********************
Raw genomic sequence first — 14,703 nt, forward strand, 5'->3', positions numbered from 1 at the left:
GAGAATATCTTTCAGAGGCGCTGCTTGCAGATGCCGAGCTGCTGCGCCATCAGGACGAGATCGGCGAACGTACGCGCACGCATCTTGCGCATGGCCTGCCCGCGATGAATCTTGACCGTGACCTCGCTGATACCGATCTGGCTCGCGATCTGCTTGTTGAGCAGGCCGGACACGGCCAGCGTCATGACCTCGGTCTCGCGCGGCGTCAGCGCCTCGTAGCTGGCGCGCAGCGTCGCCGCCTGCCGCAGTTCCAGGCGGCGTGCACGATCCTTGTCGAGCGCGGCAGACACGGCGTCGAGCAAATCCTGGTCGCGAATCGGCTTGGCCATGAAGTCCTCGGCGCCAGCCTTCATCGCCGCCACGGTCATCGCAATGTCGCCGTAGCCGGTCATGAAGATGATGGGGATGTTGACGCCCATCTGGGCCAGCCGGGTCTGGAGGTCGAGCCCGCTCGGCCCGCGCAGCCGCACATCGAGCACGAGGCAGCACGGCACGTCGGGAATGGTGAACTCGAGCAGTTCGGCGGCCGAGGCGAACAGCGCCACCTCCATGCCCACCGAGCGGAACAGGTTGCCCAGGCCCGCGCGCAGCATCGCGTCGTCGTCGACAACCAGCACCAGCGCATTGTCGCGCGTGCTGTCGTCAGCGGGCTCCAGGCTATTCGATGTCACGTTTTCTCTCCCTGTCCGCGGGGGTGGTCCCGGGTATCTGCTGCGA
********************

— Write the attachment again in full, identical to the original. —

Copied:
Raw genomic sequence first — 14,703 nt, forward strand, 5'->3', positions numbered from 1 at the left:
GAGAATATCTTTCAGAGGCGCTGCTTGCAGATGCCGAGCTGCTGCGCCATCAGGACGAGATCGGCGAACGTACGCGCACGCATCTTGCGCATGGCCTGCCCGCGATGAATCTTGACCGTGACCTCGCTGATACCGATCTGGCTCGCGATCTGCTTGTTGAGCAGGCCGGACACGGCCAGCGTCATGACCTCGGTCTCGCGCGGCGTCAGCGCCTCGTAGCTGGCGCGCAGCGTCGCCGCCTGCCGCAGTTCCAGGCGGCGTGCACGATCCTTGTCGAGCGCGGCAGACACGGCGTCGAGCAAATCCTGGTCGCGAATCGGCTTGGCCATGAAGTCCTCGGCGCCAGCCTTCATCGCCGCCACGGTCATCGCAATGTCGCCGTAGCCGGTCATGAAGATGATGGGGATGTTGACGCCCATCTGGGCCAGCCGGGTCTGGAGGTCGAGCCCGCTCGGCCCGCGCAGCCGCACATCGAGCACGAGGCAGCACGGCACGTCGGGAATGGTGAACTCGAGCAGTTCGGCGGCCGAGGCGAACAGCGCCACCTCCATGCCCACCGAGCGGAACAGGTTGCCCAGGCCCGCGCGCAGCATCGCGTCGTCGTCGACAACCAGCACCAGCGCATTGTCGCGCGTGCTGTCGTCAGCGGGCTCCAGGCTATTCGATGTCACGTTTTCTCTCCCTGTCCGCGGGGGTGGTCCCGGGTATCTGCTGCGA